See what fun we had in the Forestry Summer Camp now!!
Monday, July 25, 2011
Author: Jeannette Victor & Khervelle Pamphile
Jacques-pas-papa-pouw, Jacques-pas-papa-pouw with the last syllable being highlighted is the call of a nocturnal bird that is endemic subspecies to St.Lucia and referred to locally by its call.
St.Lucia Nightjar bears the scientific name of Caprimulgus rufus otiosus and is quite active during the night hence the name Nightjar. A small medium-sized bird attaining the length of 28 cm (11 in) is dark-brown with some reddish-brown edges on its feathers, short rounded wings and a white throat band.
The Nightjar is often heard calling at dusk during the breeding season; May and June. In the breeding season two white eggs with light brown spots is laid in a scrape on the ground which is considered to be its nest.
They occur from the north-east coast; Grande-Anse south to Dennery and also Anse-La-Raye where they feed on insects. The Nightjar is an endangered species due to the fact that they are faced with lots of threats. Those threats include loss of habitat, dogs, cats, mongooses and pigs being predators because they nest on the ground.
We may turn a blind eye when it comes to protecting our species, but did you know that they are protected by other species of the animal kingdom? Yes indeed! The areas where the Nightjar is found has a high concentration of the only poisonous snake in St.Lucia; Fer-de-Lance. This conservation is a blessing that we should appreciate because what is done to nature is done to us all!
Author: Janice Mathurin-Poleon
For the past weeks you’ve been introduced to five endemics St Lucian birds; St Lucia Oriole, St Lucia Parrot, St Lucia Black Finch, St Lucia Warbler and St Lucia Pewee. By definition endemic species are only found in one country and nowhere else in the world.
In the coming weeks we will be introducing our endemic subspecies. The white-breasted Thrasher is a Lesser Antillean Regional endemic found both in St Lucia and Martinique which comprises their entire global range. This charismatic bird is a perfect example of an endemic subspecies because of their separate island homes and an accepted subdivision of its biological classification or the difference in the third name in Latin; Ramphocinclus brachyurus sanctaeluciae (St Lucia) and Ramphocinclus brachyurus brachyurus (Martinique).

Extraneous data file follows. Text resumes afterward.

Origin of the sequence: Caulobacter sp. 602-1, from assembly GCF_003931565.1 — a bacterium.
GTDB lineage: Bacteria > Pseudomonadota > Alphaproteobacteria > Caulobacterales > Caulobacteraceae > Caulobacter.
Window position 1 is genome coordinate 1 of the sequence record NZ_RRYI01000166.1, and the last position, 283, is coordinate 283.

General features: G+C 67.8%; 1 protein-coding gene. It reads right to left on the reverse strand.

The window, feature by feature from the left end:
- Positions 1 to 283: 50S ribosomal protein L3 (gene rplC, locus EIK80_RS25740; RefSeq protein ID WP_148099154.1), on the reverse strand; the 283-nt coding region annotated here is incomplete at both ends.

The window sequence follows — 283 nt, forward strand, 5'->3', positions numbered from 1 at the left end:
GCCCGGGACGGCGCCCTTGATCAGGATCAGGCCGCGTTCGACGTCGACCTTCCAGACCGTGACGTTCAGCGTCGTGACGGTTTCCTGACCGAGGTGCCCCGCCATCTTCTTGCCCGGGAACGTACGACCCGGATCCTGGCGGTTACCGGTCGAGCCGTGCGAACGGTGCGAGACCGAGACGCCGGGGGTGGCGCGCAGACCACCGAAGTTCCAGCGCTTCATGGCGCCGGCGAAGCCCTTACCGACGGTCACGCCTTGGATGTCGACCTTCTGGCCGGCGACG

What does this bird look like?
The santaluciae race is 23 – 25 cm in length; with dark brown upperparts, white underparts and long bill. Very interestingly also is that this bird often drops its wings when excited or curious. The immature bird is dark brown, developing a creamy white patch on the breast as it ages.
How many are out there in the wild?
The White-breasted Thrasher is also rare and endangered, restricted to the northeast coast from Praslin to Petite Anse. Present research shows that the majority of thrashers (75%) of the global population are found in the dry forest areas of Praslin with between 1100 – 2400 breeding adults on St Lucia.
Where do they live and what do they eat?
It inhabits dry and semi-dry woodland and scrub with abundant leaf-litter, often in areas with a clear understorey but sometimes in dense bushy areas. In the northern part of its range on St Lucia (Petite Anse-Dennery Knob) it tends to occur along ravines and river-valleys, but in the rest of its range on St Lucia it also occurs on dry hillsides well away from streams. It primarily forages on the ground tossing aside leaf litter in search for invertebrates, small frogs and lizards but have also been seen taking berries.